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Insect biochemistry and molecular biology

Success in the acquisition of Bombyx mori sperm motility is influenced by the extracellular production of nitric oxide (NO) in the presence of seminal fluid nitric oxide synthase (NOS).


PMID 28414175

Abstract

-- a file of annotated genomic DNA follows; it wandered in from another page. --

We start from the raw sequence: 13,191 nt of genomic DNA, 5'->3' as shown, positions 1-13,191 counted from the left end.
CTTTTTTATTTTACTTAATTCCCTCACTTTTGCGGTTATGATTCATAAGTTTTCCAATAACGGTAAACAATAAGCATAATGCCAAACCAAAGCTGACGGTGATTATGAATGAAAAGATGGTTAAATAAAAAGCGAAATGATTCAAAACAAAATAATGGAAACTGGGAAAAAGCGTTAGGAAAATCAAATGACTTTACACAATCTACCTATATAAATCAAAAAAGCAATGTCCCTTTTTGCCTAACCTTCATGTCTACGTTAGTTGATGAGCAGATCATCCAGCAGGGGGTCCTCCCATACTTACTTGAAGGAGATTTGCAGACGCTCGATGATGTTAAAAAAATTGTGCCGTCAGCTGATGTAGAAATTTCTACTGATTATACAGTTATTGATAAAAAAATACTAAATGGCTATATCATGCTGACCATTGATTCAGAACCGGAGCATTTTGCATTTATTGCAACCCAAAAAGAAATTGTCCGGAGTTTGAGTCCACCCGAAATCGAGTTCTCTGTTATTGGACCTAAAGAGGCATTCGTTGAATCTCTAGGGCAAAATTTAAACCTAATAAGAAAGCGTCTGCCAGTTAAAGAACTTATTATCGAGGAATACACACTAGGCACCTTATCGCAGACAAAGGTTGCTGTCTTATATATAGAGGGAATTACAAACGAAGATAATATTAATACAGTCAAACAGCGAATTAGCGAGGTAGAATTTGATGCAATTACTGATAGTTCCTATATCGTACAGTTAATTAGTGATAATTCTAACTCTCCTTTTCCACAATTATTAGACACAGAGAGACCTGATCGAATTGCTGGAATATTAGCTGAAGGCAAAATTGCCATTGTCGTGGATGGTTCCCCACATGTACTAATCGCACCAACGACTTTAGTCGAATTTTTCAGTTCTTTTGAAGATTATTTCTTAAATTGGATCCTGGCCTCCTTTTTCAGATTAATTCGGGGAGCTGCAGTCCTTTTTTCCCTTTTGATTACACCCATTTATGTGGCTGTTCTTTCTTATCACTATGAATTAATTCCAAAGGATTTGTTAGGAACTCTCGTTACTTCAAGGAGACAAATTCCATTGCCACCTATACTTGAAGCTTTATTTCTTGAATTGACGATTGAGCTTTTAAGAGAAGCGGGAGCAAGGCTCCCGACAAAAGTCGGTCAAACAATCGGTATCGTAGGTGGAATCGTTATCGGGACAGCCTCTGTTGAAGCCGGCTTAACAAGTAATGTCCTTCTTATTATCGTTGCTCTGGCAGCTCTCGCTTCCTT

A trypsin-like protease called initiatorin is known to initiate sperm motility in the silkworm, Bombyx mori, but little is known about the signaling events leading to sperm flagellar beating. The aim of this study was to investigate whether this mechanism of sperm motility activation involves the signaling transmitter nitric oxide (NO). NO is produced from the amino acid L-arginine by the enzyme action of nitric oxide synthase (NOS; EC 1.14.13.39). Simple treatment of quiescent sperm with an NO donor (SNAP or NOC7) in vitro did not lead to activation of motility. Nevertheless, initiatorin- or trypsin-induced motility was blocked by pretreatment of sperm with either the NOS inhibitor L-NAME or NO scavenger carboxy-PTIO. These observations suggested that NO may play important physiological roles in the acquisition of sperm motility under the in vitro condition used here. Then, we investigated whether NO synthesis would occur in the spermatophore, a capsule containing spermatozoa that is created by the contents of various male reproductive glands and is the site of sperm maturation. The amounts of NO2(-) and NO3(-), stable metabolites of NO, reached maximum values after enclosure in the spermatophore, a time when apyrene spermatozoa acquire vigorous motility. Moreover, RT-PCR and Western blotting analyses of NOS indicated that it is abundantly expressed in glandula (g.) lacteola of the virgin male ejaculatory duct, from which it is secreted to the seminal fluid and transferred to the female during mating. Previous studies demonstrated that free L-arginine is supplied de novo by a specific proteolytic reaction in which initiatorin participates during spermatophore formation (Osanai et al., 1987c). Based on these results, it can be presumed that the mixing of seminal fluid contents from each male reproductive organ during ejaculation induced NO production outside of the spermatid, and exogenous NO stimulated a signaling pathway involved in the activation of silkworm apyrene sperm.